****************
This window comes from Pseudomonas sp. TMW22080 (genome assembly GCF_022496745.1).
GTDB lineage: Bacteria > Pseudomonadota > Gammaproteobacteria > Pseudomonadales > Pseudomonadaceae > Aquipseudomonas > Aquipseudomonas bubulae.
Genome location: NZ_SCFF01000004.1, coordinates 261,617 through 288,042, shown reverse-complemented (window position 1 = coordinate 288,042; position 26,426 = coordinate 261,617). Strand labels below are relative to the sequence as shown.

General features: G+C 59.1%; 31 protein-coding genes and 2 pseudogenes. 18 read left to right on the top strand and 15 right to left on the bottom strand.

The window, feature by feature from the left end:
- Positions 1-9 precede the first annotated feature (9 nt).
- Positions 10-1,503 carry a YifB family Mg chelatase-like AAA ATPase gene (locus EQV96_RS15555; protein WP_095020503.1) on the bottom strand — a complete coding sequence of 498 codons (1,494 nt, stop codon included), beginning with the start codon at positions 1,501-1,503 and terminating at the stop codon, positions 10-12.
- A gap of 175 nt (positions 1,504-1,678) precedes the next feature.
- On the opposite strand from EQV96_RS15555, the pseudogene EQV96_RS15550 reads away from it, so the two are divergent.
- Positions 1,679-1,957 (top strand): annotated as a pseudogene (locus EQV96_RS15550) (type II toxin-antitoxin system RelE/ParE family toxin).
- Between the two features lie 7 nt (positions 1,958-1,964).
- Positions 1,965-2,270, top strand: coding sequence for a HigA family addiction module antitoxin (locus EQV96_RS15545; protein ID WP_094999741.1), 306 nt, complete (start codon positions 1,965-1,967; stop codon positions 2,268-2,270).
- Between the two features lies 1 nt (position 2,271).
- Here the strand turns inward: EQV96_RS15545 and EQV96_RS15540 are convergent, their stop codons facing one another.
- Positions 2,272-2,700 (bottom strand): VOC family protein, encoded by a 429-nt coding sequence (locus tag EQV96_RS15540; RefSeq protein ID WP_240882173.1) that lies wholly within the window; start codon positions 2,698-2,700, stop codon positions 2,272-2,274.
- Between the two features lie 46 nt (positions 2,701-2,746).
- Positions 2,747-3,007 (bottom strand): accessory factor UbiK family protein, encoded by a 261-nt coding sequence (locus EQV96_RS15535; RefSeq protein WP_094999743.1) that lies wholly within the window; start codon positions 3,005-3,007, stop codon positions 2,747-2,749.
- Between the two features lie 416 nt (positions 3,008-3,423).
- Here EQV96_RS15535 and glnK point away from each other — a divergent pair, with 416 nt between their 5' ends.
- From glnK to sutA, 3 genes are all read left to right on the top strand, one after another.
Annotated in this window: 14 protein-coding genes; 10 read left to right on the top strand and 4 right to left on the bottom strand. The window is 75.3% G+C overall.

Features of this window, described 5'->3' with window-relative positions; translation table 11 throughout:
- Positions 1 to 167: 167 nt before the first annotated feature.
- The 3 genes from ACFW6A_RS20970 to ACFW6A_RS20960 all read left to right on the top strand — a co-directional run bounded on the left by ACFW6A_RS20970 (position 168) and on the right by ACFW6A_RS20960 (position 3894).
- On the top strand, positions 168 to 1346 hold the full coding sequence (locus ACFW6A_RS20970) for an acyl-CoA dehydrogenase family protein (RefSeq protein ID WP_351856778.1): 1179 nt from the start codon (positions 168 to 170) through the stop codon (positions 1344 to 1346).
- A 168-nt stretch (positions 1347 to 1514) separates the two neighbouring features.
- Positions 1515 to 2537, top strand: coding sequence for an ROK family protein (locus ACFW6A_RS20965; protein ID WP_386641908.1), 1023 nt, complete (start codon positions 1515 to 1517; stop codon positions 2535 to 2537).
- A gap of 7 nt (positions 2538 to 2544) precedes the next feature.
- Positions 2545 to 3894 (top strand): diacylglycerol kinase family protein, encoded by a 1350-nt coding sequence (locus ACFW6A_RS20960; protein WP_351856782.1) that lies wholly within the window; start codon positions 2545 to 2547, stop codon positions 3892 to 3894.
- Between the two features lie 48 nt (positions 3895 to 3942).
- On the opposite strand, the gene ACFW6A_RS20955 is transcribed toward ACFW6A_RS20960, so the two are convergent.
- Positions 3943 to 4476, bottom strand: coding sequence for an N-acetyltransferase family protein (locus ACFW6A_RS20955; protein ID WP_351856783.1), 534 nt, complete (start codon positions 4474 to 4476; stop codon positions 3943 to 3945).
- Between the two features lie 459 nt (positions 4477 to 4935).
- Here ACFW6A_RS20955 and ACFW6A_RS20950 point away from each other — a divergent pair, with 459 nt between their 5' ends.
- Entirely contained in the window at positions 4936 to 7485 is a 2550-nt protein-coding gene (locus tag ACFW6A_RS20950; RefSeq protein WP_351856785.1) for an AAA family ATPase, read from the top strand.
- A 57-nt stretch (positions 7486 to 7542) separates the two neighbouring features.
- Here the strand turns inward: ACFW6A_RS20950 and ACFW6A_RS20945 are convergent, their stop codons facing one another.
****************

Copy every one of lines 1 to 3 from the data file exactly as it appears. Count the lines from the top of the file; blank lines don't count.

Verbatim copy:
This window comes from Pseudomonas sp. TMW22080 (genome assembly GCF_022496745.1).
GTDB lineage: Bacteria > Pseudomonadota > Gammaproteobacteria > Pseudomonadales > Pseudomonadaceae > Aquipseudomonas > Aquipseudomonas bubulae.
Genome location: NZ_SCFF01000004.1, coordinates 261,617 through 288,042, shown reverse-complemented (window position 1 = coordinate 288,042; position 26,426 = coordinate 261,617). Strand labels below are relative to the sequence as shown.